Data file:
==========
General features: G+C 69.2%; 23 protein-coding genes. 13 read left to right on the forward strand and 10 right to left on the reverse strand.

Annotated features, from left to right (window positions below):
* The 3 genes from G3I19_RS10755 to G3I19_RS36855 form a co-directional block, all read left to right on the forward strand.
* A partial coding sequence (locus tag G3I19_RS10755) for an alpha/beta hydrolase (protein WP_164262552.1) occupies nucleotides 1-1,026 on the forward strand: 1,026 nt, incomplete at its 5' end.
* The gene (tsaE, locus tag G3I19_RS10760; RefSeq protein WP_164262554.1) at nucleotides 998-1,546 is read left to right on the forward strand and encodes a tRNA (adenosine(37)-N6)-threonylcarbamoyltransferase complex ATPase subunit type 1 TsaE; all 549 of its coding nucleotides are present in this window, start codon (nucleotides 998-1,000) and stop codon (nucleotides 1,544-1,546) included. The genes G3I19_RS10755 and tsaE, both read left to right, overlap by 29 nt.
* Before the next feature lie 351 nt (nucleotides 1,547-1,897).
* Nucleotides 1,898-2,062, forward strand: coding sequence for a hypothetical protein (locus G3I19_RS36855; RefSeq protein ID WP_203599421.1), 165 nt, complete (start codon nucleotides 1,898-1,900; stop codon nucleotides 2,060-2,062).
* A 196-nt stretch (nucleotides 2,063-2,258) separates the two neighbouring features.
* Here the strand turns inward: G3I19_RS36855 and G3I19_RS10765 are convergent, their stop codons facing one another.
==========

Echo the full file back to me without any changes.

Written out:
General features: G+C 69.2%; 23 protein-coding genes. 13 read left to right on the forward strand and 10 right to left on the reverse strand.

Annotated features, from left to right (window positions below):
* The 3 genes from G3I19_RS10755 to G3I19_RS36855 form a co-directional block, all read left to right on the forward strand.
* A partial coding sequence (locus tag G3I19_RS10755) for an alpha/beta hydrolase (protein WP_164262552.1) occupies nucleotides 1-1,026 on the forward strand: 1,026 nt, incomplete at its 5' end.
* The gene (tsaE, locus tag G3I19_RS10760; RefSeq protein WP_164262554.1) at nucleotides 998-1,546 is read left to right on the forward strand and encodes a tRNA (adenosine(37)-N6)-threonylcarbamoyltransferase complex ATPase subunit type 1 TsaE; all 549 of its coding nucleotides are present in this window, start codon (nucleotides 998-1,000) and stop codon (nucleotides 1,544-1,546) included. The genes G3I19_RS10755 and tsaE, both read left to right, overlap by 29 nt.
* Before the next feature lie 351 nt (nucleotides 1,547-1,897).
* Nucleotides 1,898-2,062, forward strand: coding sequence for a hypothetical protein (locus G3I19_RS36855; RefSeq protein ID WP_203599421.1), 165 nt, complete (start codon nucleotides 1,898-1,900; stop codon nucleotides 2,060-2,062).
* A 196-nt stretch (nucleotides 2,063-2,258) separates the two neighbouring features.
* Here the strand turns inward: G3I19_RS36855 and G3I19_RS10765 are convergent, their stop codons facing one another.